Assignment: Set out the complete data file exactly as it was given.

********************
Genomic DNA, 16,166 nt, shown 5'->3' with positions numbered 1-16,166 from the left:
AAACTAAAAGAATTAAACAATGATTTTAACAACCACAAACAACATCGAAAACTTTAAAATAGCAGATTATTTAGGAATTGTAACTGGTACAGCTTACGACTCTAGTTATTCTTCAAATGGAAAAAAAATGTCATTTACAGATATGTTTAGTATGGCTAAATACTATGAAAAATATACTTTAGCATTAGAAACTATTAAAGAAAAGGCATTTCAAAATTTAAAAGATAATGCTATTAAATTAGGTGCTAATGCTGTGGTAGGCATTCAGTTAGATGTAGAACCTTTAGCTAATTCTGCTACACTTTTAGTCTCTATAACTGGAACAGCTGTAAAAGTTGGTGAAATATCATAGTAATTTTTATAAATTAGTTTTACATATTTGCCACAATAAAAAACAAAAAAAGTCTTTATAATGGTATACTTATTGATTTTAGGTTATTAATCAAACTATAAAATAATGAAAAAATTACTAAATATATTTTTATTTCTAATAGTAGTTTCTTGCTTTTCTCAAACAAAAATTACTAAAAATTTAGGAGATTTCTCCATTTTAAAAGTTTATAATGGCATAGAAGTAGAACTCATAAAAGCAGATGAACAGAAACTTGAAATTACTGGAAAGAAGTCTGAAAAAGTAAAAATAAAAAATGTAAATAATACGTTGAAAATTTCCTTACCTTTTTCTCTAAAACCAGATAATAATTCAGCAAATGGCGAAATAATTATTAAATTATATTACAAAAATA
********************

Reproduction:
Genomic DNA, 16,166 nt, shown 5'->3' with positions numbered 1-16,166 from the left:
AAACTAAAAGAATTAAACAATGATTTTAACAACCACAAACAACATCGAAAACTTTAAAATAGCAGATTATTTAGGAATTGTAACTGGTACAGCTTACGACTCTAGTTATTCTTCAAATGGAAAAAAAATGTCATTTACAGATATGTTTAGTATGGCTAAATACTATGAAAAATATACTTTAGCATTAGAAACTATTAAAGAAAAGGCATTTCAAAATTTAAAAGATAATGCTATTAAATTAGGTGCTAATGCTGTGGTAGGCATTCAGTTAGATGTAGAACCTTTAGCTAATTCTGCTACACTTTTAGTCTCTATAACTGGAACAGCTGTAAAAGTTGGTGAAATATCATAGTAATTTTTATAAATTAGTTTTACATATTTGCCACAATAAAAAACAAAAAAAGTCTTTATAATGGTATACTTATTGATTTTAGGTTATTAATCAAACTATAAAATAATGAAAAAATTACTAAATATATTTTTATTTCTAATAGTAGTTTCTTGCTTTTCTCAAACAAAAATTACTAAAAATTTAGGAGATTTCTCCATTTTAAAAGTTTATAATGGCATAGAAGTAGAACTCATAAAAGCAGATGAACAGAAACTTGAAATTACTGGAAAGAAGTCTGAAAAAGTAAAAATAAAAAATGTAAATAATACGTTGAAAATTTCCTTACCTTTTTCTCTAAAACCAGATAATAATTCAGCAAATGGCGAAATAATTATTAAATTATATTACAAAAATA